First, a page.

Photo: Canary Rockfish, courtesy of NOAA.
My August blog post focused on the great progress the Magnuson-Stevens Act (MSA) has made in rebuilding important species in the Gulf of Mexico. A similar story can be told of the Pacific Northwest. In fact, the productivity of fish and shellfish in this region, thanks to the MSA, makes it the marine equivalent of the Midwest’s “breadbasket.”
According to NOAA’s 2014 Fisheries Economics of the U.S. (FEUS), the Pacific region supports the nation’s largest commercial fishing sector. NOAA measures this by calculating the ratio of jobs in a state’s commercial fishing sector relative to the size of the commercial fishing sector in the nation’s overall economy. The higher the number for a state, the more commercial fishing jobs there are. This quotient is termed the Commercial Fishing Location Quotient, or CFLQ. The national CFLQ equaled 1 in 2013. In Washington State, however, the CFLQ was a staggering 14.13 and Oregon’s was 4.07.
The robust fisheries sector in the Northwest serves as an important economic driver. According to FEUS, revenue from landings for 2014 totaled $754 million, an overall upward trend from 2005. Total catch, however, was slightly down between 2005 and 2014, but still over 1 billion pounds of fish and shellfish was taken in 2014. Higher revenue from this sector resulted from gradual increases in prices per pound for the period for all key species of fish and shellfish tracked by the FEUS report. Fisheries also mean jobs. The commercial sector employed almost 227,000 although a large portion can be attributed to the fish import businesses in California.
Part of the success in the Pacific Northwest comes from the regional council’s ecosystem-wide approach to fisheries. The council has not only used the law to bring back overfished commercial stocks but also to conserve important species that had been previously ignored.
Several years ago, fisheries managers and scientists began studying the interrelations of species along the Pacific coast. They noted that larger, commercially important fish depended on small, seemingly insignificant prey. Closer study showed that these tiny, schooling fish were the linchpin between the available nutrition of microscopic organisms at the bottom of the food web and all of the larger, commercially important marine species. Without the small forage fish, larger predators would have no access to the energy contained in the billions of cubic tons of plankton and other miniscule life forms.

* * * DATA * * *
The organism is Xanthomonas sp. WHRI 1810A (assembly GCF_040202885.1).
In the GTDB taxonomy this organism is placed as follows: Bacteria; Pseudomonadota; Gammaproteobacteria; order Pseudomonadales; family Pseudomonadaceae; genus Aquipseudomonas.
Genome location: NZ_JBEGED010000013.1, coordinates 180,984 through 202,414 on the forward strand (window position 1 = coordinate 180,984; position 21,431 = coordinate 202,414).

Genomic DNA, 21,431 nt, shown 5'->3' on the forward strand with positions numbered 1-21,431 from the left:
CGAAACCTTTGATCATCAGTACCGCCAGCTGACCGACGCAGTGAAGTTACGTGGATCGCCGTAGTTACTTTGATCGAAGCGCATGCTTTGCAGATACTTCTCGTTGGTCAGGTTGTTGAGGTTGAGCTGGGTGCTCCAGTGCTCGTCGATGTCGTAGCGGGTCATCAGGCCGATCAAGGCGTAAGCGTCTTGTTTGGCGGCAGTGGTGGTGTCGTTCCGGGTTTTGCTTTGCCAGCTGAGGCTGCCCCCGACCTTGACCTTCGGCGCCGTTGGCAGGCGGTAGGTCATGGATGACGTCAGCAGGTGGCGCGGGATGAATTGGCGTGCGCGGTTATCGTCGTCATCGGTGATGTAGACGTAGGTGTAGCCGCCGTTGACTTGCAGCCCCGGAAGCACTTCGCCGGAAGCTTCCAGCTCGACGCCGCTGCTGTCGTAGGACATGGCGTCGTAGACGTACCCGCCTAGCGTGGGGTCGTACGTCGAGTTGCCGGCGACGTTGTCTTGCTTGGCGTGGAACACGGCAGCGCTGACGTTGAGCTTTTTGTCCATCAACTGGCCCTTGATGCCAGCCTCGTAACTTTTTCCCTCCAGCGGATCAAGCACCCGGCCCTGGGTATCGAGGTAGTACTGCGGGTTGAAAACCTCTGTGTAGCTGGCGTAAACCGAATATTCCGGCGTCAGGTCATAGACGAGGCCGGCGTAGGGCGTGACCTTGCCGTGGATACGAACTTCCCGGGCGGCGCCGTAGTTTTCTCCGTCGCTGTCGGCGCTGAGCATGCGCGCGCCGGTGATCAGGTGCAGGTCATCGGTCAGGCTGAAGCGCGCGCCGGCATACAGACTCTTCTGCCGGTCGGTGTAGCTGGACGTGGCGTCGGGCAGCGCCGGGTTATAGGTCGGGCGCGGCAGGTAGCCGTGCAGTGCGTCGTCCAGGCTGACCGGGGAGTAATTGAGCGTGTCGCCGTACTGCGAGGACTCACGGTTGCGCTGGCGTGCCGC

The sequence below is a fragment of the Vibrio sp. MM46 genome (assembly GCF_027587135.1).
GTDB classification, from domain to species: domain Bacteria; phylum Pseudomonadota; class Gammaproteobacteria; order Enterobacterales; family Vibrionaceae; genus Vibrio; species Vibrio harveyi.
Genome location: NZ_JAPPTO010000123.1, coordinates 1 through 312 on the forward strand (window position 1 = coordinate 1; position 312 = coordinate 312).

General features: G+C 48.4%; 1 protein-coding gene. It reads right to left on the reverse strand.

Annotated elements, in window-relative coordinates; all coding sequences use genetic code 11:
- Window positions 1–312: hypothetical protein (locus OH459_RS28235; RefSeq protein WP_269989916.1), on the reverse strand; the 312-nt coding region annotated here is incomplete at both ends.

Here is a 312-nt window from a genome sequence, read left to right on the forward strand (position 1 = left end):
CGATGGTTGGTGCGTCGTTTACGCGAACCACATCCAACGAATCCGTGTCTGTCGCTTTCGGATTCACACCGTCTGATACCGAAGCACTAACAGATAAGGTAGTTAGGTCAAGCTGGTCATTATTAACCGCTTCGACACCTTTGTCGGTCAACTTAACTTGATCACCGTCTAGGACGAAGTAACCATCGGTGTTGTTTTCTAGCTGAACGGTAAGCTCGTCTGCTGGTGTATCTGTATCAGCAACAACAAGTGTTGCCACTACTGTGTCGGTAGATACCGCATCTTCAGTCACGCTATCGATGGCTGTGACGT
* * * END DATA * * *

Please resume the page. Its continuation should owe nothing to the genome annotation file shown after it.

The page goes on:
In response to this realization, the Pacific Fishery Management Council this year took the farsighted step of banning new commercial fisheries for forage fish that were not yet managed by the MSA. The regulation does not affect existing fisheries for sardines, anchovies, and other designated stocks, nor does it apply to fishing by Native Americans. In addition, it pertains only to federal waters 3 to 200 miles from the coast. The benefits of this measure ripple out far and wide, conserving a source of food for sea birds, many mammals, and coastal wildlife.
The Magnuson-Stevens Act gave managers the flexibility to adopt a holistic management plan for forage fish. In the same fashion the Pacific Fishery Management Council used the Act to rebuild two very important commercial groundfish stocks: canary rockfish and petrale sole.
The council has worked for 15 years to bring these fisheries back, both of which had been listed as overfished. The rebuilding process was expected to take 26 years, but the council’s decisive action based on MSA’s provisions and the fishing community’s invaluable cooperation moved these species off the list several years ahead of schedule.
The work required significant sacrifices. Overfished canary rockfish co-exist with many healthy groundfish stocks. The regulations needed to bring this stock back also applied to these healthy species. This resulted in hardships for fishermen targeting plentiful groundfish. Using the authority of the MSA, managers cut catch quotas and established large closure areas. The result? Recent scientific assessments show the canary rockfish has completely recovered.
The same scenario boosted the recovery of petrale sole, an important commercial species considered by many commercial fishermen a “Cadillac fish,” prized by restaurateurs. These fish were declared overfished in 2010. The next year the Pacific Fishery Management Council announced a rebuilding program intended to return stocks to healthy levels by 2016. The council cut harvests in half, restricted other fisheries that took petrale sole as bycatch, and implemented area closures. These decisive steps rebuilt this stock in four years.
It must be noted that many fishermen considered the tactics applied to the recovery of the West Coast groundfish fishery as inequitable because gear types were restricted through several different management methods and consolidation was a stated goal of the management scheme. As as result, some coastal communities are still recovering from the disruption.
Nonetheless, the Pacific Fishery Management Council’s quick action to rebuild stocks in record time will pay dividends in the long run for fishermen, coastal communities, and consumers.
The robust fisheries economy of the Pacific coast, the impressive recovery of two important overfished stocks, and protection of essential forage fish are directly due to the region’s embrace of the Magnuson-Stevens Act. Along the coast, fishing communities have bought into the philosophy and principles of the law, using it repeatedly to correct course to protect vulnerable, under-valued species and restore healthy populations of major commercial ones. Throughout all of these efforts the sacrifices of fishing communities has been crucial. Fishermen have been willing to forego short-term gains to protect their way of life for future generations. And that is precisely why the MSA was enacted in the first place.